Validity of Snell's Law: Optics

Recently I working on a optics Question. Then , An Confusion is created in my mind , So please Help me to get rid out from that !

Problem : If Light ray is incident at an angle \(\alpha \) on an glass slab which has variable refractive index which varies as : \(\mu (y)\quad =\quad { \mu }_{ 0 }\quad -\quad Ky\). where K : is constant and refractive index of outside medium is \({ \mu }_{ 0 }\) Then Find maximum Hight at which Light ray goes up ?


Solution: Using Snell's Law at intial state and Final State : μ0sinα=(μ0Khmax)sin90hmax=μ0(1sinα)K\\ \quad { \mu }_{ 0 }\sin { \alpha } \quad =\quad ({ \mu }_{ 0 }\quad -\quad K{ h }_{ max })\sin { 90 } \\ \\ { h }_{ max }\quad =\quad \cfrac { { \mu }_{ 0 }(1-\sin { \alpha } ) }{ K } .


Doubt :

1)- What is the critical angle in this situation ? Can we say it as 90 degree ?

2)- How can we use snell's Law at Particular an intermediate Point ? Is always i = r ?

Expln-1 ) -Because if we use Snell's Law at the interface i.e

μsinθC=(μ0Khmax)sin90\mu \sin { { \theta }_{ C } } =({ \mu }_{ 0 }\quad -\quad K{ h }_{ max })\sin { 90 } \quad \quad .

also μ=(μ0Khmax)\mu \quad =\quad ({ \mu }_{ 0 }\quad -\quad K{ h }_{ max }). because at that point hight is almost same !

So this gives θC=90{ \theta }_{ C }\quad =\quad 90.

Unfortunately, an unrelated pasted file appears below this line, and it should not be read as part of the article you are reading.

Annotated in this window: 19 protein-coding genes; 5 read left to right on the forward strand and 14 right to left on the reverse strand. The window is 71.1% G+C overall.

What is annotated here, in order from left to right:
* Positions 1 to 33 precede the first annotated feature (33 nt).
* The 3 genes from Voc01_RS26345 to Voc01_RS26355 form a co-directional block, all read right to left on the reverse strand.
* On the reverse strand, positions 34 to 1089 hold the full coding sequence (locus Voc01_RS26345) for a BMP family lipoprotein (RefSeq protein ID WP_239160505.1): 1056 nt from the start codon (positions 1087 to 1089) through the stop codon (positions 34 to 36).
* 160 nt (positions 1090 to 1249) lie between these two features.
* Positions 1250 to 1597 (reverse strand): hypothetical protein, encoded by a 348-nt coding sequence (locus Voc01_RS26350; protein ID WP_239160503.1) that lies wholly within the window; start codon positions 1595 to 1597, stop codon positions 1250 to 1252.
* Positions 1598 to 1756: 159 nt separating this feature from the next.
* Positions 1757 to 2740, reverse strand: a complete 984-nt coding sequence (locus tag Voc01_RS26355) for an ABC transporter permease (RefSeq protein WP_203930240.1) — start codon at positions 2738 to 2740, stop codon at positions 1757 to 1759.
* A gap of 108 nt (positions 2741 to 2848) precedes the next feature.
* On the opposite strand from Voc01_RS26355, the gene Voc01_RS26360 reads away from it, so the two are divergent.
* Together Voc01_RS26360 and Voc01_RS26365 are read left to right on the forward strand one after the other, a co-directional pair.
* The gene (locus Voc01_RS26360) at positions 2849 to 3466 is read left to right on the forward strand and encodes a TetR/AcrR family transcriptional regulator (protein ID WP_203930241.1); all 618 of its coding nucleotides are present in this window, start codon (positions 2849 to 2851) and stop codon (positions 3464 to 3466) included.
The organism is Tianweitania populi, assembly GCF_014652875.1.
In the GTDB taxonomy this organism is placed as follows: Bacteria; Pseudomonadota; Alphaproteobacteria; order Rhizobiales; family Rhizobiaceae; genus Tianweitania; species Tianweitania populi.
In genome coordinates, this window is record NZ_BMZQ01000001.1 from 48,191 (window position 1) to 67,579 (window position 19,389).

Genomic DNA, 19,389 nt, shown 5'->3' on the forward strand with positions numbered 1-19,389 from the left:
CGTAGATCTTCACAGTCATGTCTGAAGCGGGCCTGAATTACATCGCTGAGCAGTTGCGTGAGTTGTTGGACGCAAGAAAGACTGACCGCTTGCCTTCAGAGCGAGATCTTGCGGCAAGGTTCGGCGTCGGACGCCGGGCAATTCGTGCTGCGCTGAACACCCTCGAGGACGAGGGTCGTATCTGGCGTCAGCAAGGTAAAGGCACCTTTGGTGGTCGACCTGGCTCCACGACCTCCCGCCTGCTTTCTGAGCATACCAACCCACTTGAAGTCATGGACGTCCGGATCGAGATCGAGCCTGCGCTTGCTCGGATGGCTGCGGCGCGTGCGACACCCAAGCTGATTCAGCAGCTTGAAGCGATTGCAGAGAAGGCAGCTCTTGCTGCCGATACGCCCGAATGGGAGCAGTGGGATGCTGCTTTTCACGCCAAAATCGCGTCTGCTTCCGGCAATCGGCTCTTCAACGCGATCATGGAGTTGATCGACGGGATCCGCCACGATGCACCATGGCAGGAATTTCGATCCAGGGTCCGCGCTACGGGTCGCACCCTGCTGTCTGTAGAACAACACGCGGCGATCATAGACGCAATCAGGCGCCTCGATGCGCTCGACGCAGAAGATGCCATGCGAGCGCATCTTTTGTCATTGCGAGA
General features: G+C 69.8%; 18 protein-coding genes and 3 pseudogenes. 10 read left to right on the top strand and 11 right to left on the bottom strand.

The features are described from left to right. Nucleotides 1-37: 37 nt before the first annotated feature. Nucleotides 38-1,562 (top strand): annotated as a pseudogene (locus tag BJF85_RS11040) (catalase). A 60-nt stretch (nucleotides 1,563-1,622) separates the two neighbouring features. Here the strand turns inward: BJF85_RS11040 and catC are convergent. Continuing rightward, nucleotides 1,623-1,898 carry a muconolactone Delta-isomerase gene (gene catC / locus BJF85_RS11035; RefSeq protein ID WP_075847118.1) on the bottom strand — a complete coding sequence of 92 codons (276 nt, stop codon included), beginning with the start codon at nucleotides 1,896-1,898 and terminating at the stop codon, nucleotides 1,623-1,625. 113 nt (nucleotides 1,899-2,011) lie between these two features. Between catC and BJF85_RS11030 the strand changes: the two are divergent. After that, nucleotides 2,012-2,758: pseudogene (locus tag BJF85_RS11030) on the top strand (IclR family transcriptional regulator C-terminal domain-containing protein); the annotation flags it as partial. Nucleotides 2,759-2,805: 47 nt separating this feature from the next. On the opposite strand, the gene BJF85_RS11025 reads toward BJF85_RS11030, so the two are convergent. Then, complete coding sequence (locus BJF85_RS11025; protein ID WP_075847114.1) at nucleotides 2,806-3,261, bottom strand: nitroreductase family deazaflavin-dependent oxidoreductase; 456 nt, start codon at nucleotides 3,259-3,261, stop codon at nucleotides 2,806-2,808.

Expln-2) - SInce at particular point refractive index of medium is same at just below and above of the interface. So By snell's Law incident angle (i) = refracted angle (r)

I know this wrong But Please Tell me Where I'am wrong ??

Thanks a lot !!

Note by Deepanshu Gupta
6 years, 6 months ago

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To solve this problem we model the glass slab as a collection of infinitely many extremely thin glass slabs stacked together. We also assume that since the thickness of each of these slabs is so small their refractive index does not vary much and light follows a straight path inside them. Applying Snell's Law at an interface:

μ(y)sini=μ(y+dy)sinr\mu(y)\sin i=\mu(y+\text{d}y)\sin r

Thus from the equation above it is clear that rir\neq i but the value of rir\rightarrow i.

By geometry this value of rr is same as the angle of incidence at the next interface. As the angle of incidence has changed by a small amount let us call it i+dii+\text{d}i.

(μ0ky)sini=(μ0k(y+dy))sin(i+di)\therefore (\mu_{0}-ky)\sin i=(\mu_{0}-k(y+\text{d}y))\sin (i+\text{d}i)

Simplifying we obtain:

didy=kμ0kytani\dfrac{\text{d}i}{\text{d}y}=\dfrac{k}{\mu_{0}-ky}\tan i

Solving this differential equation we obtain the answer

hmax=μ0(1sinα)kh_{max}=\dfrac{\mu_{0}(1-\sin \alpha)}{k}

Karthik Kannan - 6 years, 6 months ago

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Kartik's solution is best and easy, in these type of problems light instead of travelling in straight line it travels in curve I can give that curve with another method

Suppose light is incident at origin (from 3rd quadrand) and glass is in 1st quadrant with y-axis as normal

μ0sinα=μsin(r)\mu_0 \sin \alpha = \mu sin (r)

sin(r)=μ0sinαμ\displaystyle sin (r) = \frac{\mu_0 \sin \alpha}{\mu}

We can say that